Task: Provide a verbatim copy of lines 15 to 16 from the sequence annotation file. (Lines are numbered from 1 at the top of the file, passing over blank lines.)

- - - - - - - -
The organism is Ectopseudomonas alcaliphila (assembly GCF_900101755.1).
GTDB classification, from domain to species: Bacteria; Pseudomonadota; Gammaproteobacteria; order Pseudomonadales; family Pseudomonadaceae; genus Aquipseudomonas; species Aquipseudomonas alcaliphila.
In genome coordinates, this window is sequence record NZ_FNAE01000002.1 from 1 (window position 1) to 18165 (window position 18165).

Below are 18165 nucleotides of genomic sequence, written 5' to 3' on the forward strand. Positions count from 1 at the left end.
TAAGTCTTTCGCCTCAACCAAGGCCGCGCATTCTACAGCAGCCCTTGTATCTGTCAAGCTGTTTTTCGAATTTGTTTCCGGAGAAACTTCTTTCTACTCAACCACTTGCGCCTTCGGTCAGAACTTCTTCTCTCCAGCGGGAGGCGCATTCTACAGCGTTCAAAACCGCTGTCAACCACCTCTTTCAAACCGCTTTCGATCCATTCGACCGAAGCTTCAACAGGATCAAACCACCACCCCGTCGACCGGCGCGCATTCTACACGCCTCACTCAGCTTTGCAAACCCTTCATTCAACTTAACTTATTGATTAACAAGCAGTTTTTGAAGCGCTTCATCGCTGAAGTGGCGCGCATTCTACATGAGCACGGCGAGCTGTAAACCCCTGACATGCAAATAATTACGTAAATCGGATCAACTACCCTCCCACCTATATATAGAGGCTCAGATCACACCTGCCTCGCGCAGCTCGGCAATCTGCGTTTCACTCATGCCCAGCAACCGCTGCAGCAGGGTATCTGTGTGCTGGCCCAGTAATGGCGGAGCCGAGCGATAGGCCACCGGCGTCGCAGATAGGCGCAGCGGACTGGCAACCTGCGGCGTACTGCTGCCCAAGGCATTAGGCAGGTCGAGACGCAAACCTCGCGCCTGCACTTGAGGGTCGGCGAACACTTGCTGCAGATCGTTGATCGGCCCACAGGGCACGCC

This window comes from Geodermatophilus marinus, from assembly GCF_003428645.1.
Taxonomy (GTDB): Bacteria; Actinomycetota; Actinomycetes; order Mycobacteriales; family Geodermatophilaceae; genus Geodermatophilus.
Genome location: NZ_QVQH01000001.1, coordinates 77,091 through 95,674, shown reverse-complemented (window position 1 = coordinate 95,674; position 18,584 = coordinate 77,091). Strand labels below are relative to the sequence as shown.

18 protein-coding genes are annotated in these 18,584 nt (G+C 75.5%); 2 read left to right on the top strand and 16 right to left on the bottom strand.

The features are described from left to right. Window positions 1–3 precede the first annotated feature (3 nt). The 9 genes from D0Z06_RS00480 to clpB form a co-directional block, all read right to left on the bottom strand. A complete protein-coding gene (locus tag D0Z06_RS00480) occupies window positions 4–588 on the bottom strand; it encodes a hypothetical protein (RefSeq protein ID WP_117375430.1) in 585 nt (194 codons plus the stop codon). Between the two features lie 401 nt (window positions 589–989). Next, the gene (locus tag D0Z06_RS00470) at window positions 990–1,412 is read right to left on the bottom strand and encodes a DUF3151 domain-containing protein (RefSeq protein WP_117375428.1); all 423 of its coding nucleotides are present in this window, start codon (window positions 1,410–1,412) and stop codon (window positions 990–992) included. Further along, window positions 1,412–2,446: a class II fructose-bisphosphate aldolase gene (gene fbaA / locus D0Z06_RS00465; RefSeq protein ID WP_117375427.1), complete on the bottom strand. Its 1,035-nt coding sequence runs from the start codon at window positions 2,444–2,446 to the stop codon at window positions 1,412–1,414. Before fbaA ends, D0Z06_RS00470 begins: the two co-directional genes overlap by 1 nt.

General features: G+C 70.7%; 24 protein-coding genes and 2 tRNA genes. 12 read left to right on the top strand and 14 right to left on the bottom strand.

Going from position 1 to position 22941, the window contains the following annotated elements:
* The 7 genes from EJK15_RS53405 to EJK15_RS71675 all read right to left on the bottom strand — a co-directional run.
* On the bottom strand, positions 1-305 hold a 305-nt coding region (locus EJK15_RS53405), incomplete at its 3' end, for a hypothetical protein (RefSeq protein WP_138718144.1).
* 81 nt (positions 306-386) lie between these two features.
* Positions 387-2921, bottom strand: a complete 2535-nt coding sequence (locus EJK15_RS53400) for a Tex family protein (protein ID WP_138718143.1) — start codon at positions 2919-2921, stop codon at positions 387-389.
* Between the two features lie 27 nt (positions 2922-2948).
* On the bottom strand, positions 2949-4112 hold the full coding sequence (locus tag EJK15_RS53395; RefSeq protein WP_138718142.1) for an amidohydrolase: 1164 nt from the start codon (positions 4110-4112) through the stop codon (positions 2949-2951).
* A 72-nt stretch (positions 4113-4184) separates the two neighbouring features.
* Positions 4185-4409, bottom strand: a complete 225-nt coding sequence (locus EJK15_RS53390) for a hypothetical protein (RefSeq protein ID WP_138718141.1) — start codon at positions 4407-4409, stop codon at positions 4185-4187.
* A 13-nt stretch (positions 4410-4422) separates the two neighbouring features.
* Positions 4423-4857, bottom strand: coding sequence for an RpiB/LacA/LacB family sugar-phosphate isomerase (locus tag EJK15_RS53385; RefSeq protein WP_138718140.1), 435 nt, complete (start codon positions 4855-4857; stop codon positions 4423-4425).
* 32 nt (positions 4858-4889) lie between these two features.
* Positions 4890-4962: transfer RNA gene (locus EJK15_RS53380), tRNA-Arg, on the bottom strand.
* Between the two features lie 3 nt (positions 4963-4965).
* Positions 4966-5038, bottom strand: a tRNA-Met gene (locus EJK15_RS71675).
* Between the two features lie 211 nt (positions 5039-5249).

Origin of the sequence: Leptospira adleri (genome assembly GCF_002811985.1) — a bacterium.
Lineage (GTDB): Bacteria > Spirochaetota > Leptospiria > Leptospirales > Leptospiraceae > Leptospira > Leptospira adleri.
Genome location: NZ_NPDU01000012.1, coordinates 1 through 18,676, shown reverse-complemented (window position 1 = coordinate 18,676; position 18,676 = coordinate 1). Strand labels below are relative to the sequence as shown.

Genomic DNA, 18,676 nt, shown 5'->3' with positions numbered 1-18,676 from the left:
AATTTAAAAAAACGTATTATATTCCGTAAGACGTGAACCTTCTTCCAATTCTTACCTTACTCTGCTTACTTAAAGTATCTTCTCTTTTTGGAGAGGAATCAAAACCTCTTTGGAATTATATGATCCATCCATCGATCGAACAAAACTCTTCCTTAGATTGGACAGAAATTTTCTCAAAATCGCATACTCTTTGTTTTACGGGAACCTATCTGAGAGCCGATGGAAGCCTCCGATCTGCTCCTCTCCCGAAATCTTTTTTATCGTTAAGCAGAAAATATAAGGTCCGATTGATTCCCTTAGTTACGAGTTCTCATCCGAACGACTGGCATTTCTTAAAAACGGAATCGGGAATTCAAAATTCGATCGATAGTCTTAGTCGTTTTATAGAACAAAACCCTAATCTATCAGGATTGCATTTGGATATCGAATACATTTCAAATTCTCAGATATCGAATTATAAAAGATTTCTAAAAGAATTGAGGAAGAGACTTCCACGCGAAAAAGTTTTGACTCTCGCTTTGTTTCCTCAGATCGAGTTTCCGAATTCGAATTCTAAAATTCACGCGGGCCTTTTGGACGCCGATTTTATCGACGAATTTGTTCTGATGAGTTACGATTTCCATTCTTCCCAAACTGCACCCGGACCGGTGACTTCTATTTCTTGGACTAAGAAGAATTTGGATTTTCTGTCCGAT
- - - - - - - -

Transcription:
* 81 nt (positions 306-386) lie between these two features.
* Positions 387-2921, bottom strand: a complete 2535-nt coding sequence (locus EJK15_RS53400) for a Tex family protein (protein ID WP_138718143.1) — start codon at positions 2919-2921, stop codon at positions 387-389.